Scotch whisky brands to watch in 2022
The spirits sector is getting back on track after the major hurdles of the past few years. Here, we reveal the Scotch whisky brands to watch in 2022 and trace the category’s path to recovery.
*This feature was originally published in the December 2021 issue of The Spirits Business magazine.
2021 has seen the Scotch whisky industry on the road to recovery, after battling with 18 months of a 25% US tariff on single malts, the effects of a global pandemic and Brexit preparations.
While the industry is seemingly more patched up than last year, it is yet to meet the numbers reached in 2019.
Graeme Littlejohn, director of strategy at the Scotch Whisky Association (SWA), explains that the most recent figures, recorded to the end of September, show “exports of Scotch whisky were valued at £3.2 billion (US$4.27bn)”, which is a 21% year‐on‐year increase compared with 2020. However, this “remains 11% down on 2019”, so the industry has some way to go before lost ground is recovered.
All the same, Johnnie Walker brand director Julie Bramham says Scotch is “benefitting from the growing trend of premiumisation”. This year, the brand reported that Scotch organic net sales grew by 15% year on year across Diageo, and Johnnie Walker in particular was up by 12%, with growth in all regions.
Bramham is optimistic about the future of the category, noting the Scotch whisky industry has never been more “committed to leading its global success”.
And while Scott Davidson, the product-development director at whisky glass producer Glencairn Crystal, recognises the “difficulties and restrictions in physical collaboration” with customers due to the pandemic, he is keen to note that the category’s performance has been “very strong” in 2021.
This year, the Scotch whisky industry has continued to roll out new launches, experimenting with innovative flavours on a scale that Bramham has “never seen before”.
Sustainable Scotch continues to flourish, with zero‐waste packaging being a greater focus for some distillers – Davidson notes that Glencairn Crystal is aiming to increase its level of sustainability, and to “reuse and reduce, rather than just recycle, across every aspect” of the glass producer’s business. At the start of the year, the SWA revealed its new “ambitious” sustainability strategy, which included the goal of reaching net zero emissions by 2040.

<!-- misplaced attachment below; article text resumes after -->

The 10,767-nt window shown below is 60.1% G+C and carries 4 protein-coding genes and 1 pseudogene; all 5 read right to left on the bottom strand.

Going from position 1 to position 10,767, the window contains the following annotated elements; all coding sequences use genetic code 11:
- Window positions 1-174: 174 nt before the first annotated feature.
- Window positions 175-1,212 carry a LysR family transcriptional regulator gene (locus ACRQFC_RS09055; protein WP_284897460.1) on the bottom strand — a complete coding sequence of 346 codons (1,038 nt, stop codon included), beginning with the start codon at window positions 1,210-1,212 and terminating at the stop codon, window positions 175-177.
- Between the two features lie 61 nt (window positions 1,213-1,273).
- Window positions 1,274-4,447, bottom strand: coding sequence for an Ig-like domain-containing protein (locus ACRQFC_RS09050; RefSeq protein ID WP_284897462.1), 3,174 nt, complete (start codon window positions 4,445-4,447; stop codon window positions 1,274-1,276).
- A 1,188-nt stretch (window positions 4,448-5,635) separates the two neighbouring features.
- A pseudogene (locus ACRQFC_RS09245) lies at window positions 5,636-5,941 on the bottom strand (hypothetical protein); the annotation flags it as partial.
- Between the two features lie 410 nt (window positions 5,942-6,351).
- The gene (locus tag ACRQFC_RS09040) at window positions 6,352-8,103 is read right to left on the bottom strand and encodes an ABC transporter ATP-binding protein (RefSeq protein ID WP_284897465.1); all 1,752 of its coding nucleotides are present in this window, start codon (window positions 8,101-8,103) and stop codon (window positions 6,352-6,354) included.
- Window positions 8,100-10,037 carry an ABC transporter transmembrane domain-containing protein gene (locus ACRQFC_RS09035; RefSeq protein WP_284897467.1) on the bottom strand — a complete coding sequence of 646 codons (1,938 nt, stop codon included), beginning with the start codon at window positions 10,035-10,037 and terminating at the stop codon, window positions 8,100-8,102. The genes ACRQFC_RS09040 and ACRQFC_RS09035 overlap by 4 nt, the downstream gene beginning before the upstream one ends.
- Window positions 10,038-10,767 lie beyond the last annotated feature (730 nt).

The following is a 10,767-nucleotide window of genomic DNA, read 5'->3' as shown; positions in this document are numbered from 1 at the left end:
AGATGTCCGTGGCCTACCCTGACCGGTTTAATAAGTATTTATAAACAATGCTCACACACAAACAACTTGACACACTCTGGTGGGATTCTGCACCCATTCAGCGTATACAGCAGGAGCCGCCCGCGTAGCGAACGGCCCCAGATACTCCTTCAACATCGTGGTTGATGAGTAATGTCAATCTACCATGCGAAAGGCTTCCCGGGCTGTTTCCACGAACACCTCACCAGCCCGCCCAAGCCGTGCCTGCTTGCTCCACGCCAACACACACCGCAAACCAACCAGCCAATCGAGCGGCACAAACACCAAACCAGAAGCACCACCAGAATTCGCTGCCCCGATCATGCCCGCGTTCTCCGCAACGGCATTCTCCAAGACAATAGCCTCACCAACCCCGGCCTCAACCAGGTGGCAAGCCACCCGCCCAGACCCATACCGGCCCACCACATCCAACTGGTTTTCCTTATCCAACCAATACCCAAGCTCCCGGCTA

In March 2021, plans were revealed for a green energy hub at the Port of Cromarty Firth that could cut the environmental impact of Glenmorangie, Whyte & Mackay and Diageo. Furthermore, Diageo also ramped up its commitment to sustainability in 2021, participating in a pilot project that reduced the carbon footprint of a glass whisky bottle by up to 90% using a waste‐based powered furnace.
Despite all the obstacles the sector faces, Scotch whisky is a robust category. Littlejohn enthuses that the industry has invested in “its people, its production and its experiences to ensure that Scotch whisky can continue to grow and thrive beyond this difficult period”.
More growth and success can be expected from the category next year as external pressures ease and the trend towards sustainability strengthens.
Read on for our top three Scotch whisky brands to watch in 2022.
For more promising brands, check out our pick of vodka producers to watch.
UK‐based Halewood Artisanal Spirits unveiled Crabbie’s 12 Years Old Speyside and 22 Years Old Orkney single malt whiskies this year. The brand been experimenting with unusual wine and spirit finishes, including Tokaji and Barolo cask maturation. With this in mind, we anticipate highly innovative releases from the brand in the future – fingers are crossed for 2022. As Crabbie’s claims to stray from the traditional whisky ‘rules’, it looks set to be a disruptive brand next year and is certainly one to keep an eye on.
Diageo‐owned Johnnie Walker has been extremely active this year, having carried on its Keep Walking campaign; debuted a number of exciting bottlings, such as its fourth Ghost & Rare Scotch; and unveiled its eight‐floor visitor experience in Edinburgh, Scotland. The list could go on, and it will no doubt be extensive next year too, especially with the appointment of master blender Emma Walker. Walker is aiming to “experiment and innovate with flavour to appeal to new generations of Scotch whisky fans”, and 2022 could see the brand reaching out to attract a different group of consumers.
Single malt Scotch producer Glenmorangie launched interesting bottlings this year, including an innovative expression designed to be mixed, named X, and a 25‐year‐old single malt whisky finished in Chardonnay wine casks. The biggest move for the brand in 2021, however, was its opening of The Lighthouse, its multi‐million‐pound innovation distillery. The Lighthouse will house a number of Scotch experiments by the brand, according to the brand’s director of whisky creation, Dr Bill Lumsden. Furthermore, next year consumers should expect to see more activity as a result of the group’s sustainability strategy.